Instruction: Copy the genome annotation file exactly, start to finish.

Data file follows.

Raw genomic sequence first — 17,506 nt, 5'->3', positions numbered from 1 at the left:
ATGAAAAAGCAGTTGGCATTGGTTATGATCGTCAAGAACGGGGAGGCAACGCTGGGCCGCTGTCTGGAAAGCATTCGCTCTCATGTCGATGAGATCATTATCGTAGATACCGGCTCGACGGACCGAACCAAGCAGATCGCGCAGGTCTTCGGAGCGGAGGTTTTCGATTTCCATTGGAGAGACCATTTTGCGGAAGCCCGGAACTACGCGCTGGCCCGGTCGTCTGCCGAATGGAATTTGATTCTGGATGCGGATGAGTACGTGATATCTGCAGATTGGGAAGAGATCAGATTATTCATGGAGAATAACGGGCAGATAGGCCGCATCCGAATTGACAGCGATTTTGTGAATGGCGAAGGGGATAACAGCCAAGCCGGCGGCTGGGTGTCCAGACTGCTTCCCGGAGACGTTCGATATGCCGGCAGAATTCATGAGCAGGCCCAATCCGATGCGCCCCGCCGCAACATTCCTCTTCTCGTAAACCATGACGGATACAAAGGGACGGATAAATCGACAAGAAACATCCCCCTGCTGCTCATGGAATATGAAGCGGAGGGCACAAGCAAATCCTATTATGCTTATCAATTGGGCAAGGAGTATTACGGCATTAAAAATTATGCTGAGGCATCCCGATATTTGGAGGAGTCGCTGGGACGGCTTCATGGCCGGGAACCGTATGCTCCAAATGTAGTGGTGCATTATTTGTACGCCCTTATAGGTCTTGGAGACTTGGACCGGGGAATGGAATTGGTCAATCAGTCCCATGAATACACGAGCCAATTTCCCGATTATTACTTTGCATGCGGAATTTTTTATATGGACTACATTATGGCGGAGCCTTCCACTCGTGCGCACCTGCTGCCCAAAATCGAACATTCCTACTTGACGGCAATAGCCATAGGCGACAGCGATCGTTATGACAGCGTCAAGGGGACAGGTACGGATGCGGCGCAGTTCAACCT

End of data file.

Raw genomic sequence first — 17,506 nt, 5'->3', positions numbered from 1 at the left:
ATGAAAAAGCAGTTGGCATTGGTTATGATCGTCAAGAACGGGGAGGCAACGCTGGGCCGCTGTCTGGAAAGCATTCGCTCTCATGTCGATGAGATCATTATCGTAGATACCGGCTCGACGGACCGAACCAAGCAGATCGCGCAGGTCTTCGGAGCGGAGGTTTTCGATTTCCATTGGAGAGACCATTTTGCGGAAGCCCGGAACTACGCGCTGGCCCGGTCGTCTGCCGAATGGAATTTGATTCTGGATGCGGATGAGTACGTGATATCTGCAGATTGGGAAGAGATCAGATTATTCATGGAGAATAACGGGCAGATAGGCCGCATCCGAATTGACAGCGATTTTGTGAATGGCGAAGGGGATAACAGCCAAGCCGGCGGCTGGGTGTCCAGACTGCTTCCCGGAGACGTTCGATATGCCGGCAGAATTCATGAGCAGGCCCAATCCGATGCGCCCCGCCGCAACATTCCTCTTCTCGTAAACCATGACGGATACAAAGGGACGGATAAATCGACAAGAAACATCCCCCTGCTGCTCATGGAATATGAAGCGGAGGGCACAAGCAAATCCTATTATGCTTATCAATTGGGCAAGGAGTATTACGGCATTAAAAATTATGCTGAGGCATCCCGATATTTGGAGGAGTCGCTGGGACGGCTTCATGGCCGGGAACCGTATGCTCCAAATGTAGTGGTGCATTATTTGTACGCCCTTATAGGTCTTGGAGACTTGGACCGGGGAATGGAATTGGTCAATCAGTCCCATGAATACACGAGCCAATTTCCCGATTATTACTTTGCATGCGGAATTTTTTATATGGACTACATTATGGCGGAGCCTTCCACTCGTGCGCACCTGCTGCCCAAAATCGAACATTCCTACTTGACGGCAATAGCCATAGGCGACAGCGATCGTTATGACAGCGTCAAGGGGACAGGTACGGATGCGGCGCAGTTCAACCT